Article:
“Google Will Kill ChatGPT” and Other Overhyped AI Predictions We Heard In 2023
Here are some predictions that I doubt will happen in 2024 or the near future (and why I think so).
2023 was the year of AI. Every month, we’ve seen new AI tools being launched, advancements in the field, upgrades, and more things that kept the field of AI moving.
Overhyped AI predictions weren’t missing in 2023 either. Throughout the year we heard things like “AGI was (or will soon be) achieved” or “AI will take everyone’s job.”
Here’s why I think they’re overhyped and doubt they’ll happen in the next years.
1) “Google Will Kill ChatGPT”
Almost every month there’s a new ChatGPT killer … at least that’s what we see on the media. The latest ChatGPT killer (by consensus) was Gemini Ultra, a tool that beat GPT-4 in the benchmarks but isn’t available yet to the public.
Even if Gemini Ultra is slightly superior to GPT-4, tech superiority doesn’t always translate to market dominance and Google knows that (probably that’s why they created too much hype with their demo).
I checked some articles and videos that claim Google will kill ChatGPT to find out how they came to such conclusions. Here are some of the arguments I found.
Google is light years ahead of OpenAI when it comes to data.
Google’s stock has been on the rise because many believe in their AI investments.
The educational market will determine who is the winner of the AI race (and Google is apparently doing well there).
I don't think any of these arguments are enough to claim that Google will indeed kill ChatGPT.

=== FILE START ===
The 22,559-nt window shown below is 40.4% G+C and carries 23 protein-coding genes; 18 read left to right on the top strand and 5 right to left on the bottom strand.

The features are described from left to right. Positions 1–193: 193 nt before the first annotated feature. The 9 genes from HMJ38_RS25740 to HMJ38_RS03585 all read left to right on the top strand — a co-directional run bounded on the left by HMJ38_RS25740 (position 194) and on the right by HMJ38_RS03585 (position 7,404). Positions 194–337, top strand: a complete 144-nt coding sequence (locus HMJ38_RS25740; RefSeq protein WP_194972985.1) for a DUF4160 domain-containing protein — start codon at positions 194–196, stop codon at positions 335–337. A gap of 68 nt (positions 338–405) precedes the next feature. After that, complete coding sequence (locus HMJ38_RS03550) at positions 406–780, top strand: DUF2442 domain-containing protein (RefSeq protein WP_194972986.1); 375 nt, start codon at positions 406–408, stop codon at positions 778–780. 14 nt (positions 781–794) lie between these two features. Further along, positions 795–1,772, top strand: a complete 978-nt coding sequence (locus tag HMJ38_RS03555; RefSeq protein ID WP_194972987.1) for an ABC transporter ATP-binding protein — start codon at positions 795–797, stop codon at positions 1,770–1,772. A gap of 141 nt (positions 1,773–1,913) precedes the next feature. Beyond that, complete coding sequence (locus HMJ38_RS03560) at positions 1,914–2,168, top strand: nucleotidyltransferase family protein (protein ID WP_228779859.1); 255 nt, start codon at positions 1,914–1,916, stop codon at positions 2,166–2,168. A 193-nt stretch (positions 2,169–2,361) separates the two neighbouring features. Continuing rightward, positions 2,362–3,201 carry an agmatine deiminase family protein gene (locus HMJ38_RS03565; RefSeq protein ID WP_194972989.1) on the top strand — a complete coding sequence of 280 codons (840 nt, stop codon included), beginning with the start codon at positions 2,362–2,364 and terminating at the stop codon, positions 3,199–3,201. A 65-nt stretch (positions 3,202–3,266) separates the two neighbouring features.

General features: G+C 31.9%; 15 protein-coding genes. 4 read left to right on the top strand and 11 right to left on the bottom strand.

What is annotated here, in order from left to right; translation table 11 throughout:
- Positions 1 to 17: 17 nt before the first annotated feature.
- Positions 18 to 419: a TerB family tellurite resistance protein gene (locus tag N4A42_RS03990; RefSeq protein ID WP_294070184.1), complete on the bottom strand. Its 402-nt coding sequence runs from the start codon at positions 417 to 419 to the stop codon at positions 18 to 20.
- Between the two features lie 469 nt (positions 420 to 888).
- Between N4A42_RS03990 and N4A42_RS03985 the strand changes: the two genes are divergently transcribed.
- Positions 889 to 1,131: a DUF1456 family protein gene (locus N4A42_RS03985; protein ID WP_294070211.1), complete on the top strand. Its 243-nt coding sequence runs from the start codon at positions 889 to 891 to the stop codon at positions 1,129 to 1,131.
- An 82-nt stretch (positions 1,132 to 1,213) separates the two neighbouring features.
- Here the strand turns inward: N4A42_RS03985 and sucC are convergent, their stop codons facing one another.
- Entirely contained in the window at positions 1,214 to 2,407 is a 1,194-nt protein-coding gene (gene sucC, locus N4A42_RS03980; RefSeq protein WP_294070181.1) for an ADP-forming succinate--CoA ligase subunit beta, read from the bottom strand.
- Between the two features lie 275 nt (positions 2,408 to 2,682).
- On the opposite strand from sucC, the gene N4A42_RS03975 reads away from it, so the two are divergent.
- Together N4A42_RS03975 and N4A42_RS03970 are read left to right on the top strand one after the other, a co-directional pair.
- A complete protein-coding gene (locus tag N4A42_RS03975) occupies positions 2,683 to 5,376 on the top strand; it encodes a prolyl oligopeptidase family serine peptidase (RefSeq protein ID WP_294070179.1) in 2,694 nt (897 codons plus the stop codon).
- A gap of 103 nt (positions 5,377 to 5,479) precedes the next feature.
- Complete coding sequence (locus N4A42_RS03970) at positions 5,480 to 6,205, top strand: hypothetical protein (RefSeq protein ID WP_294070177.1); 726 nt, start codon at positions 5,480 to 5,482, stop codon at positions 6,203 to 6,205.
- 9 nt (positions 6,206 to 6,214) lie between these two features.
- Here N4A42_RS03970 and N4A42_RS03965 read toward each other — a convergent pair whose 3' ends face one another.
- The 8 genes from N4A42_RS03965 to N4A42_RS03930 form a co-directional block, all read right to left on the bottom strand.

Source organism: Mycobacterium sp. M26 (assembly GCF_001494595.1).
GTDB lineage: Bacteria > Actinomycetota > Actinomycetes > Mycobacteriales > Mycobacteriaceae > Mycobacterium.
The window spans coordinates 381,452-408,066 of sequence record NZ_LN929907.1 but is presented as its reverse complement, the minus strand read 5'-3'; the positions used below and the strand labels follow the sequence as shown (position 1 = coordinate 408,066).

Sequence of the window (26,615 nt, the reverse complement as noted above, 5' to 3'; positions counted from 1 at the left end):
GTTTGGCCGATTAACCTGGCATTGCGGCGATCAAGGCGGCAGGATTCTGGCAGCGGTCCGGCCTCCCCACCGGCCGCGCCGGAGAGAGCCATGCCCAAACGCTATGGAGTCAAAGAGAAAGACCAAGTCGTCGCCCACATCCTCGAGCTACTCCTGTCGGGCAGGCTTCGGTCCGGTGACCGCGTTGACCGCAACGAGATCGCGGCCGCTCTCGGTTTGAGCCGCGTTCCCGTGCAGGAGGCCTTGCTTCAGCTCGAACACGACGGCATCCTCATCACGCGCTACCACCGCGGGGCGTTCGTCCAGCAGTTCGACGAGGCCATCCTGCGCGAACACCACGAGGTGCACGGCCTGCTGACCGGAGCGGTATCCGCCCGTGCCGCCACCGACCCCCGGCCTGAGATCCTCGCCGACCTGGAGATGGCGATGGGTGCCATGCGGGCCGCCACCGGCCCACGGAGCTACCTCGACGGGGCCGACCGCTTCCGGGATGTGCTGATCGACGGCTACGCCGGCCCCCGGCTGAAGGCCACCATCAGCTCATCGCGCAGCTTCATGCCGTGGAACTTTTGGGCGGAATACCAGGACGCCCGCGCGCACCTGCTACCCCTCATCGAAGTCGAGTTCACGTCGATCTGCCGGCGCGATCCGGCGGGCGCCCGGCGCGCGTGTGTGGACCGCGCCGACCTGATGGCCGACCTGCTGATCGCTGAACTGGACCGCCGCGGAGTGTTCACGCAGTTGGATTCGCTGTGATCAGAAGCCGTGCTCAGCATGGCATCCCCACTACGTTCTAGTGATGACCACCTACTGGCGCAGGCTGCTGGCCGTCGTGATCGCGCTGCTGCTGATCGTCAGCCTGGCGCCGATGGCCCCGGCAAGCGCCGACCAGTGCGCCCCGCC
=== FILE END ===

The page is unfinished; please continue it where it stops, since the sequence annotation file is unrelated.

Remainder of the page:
Why? Well, #2 is not a good metric to say whether a product will kill its competitor. Recently, Google shares sank following reports that some of their AI Gemini Ultra demo was faked. This doesn’t mean Gemini Ultra is a bad model or that it can’t compete with GPT-4 but shows the consequences of Google overhyping its own product.
On the other hand, even if #1 is true, it’s not enough. Google might have the resources to create a tool to compete toe to toe with ChatGPT, but that doesn’t guarantee the success of its product. In fact, some of the AI products released by Google were very disappointing.
When Bard was launched many realized it was years behind ChatGPT. In 2023, Bard’s monthly visits were very low if you compare them to ChatGPT.
Even if Gemini Ultra is better than ChatGPT, remember this — tech superiority doesn’t always translate to market dominance.
There are better web browsers than Chrome
There are better phones than the iPhone
There are more advanced operating systems than Windows
However, none of these products were killed by its competitors due to its tech superiority. AI was all over the media only after ChatGPT was released and that gave OpenAI an advantage over its competitors
Finally, #3 is a good point, but Google isn’t a clear winner in the AI educational market. They might’ve released products like NotebookLM that target the educational market, but it can become another experiment that ends up in the Google Graveyard. Time will tell.
2) “AI/ChatGPT is overhyped. Soon people will lose interest”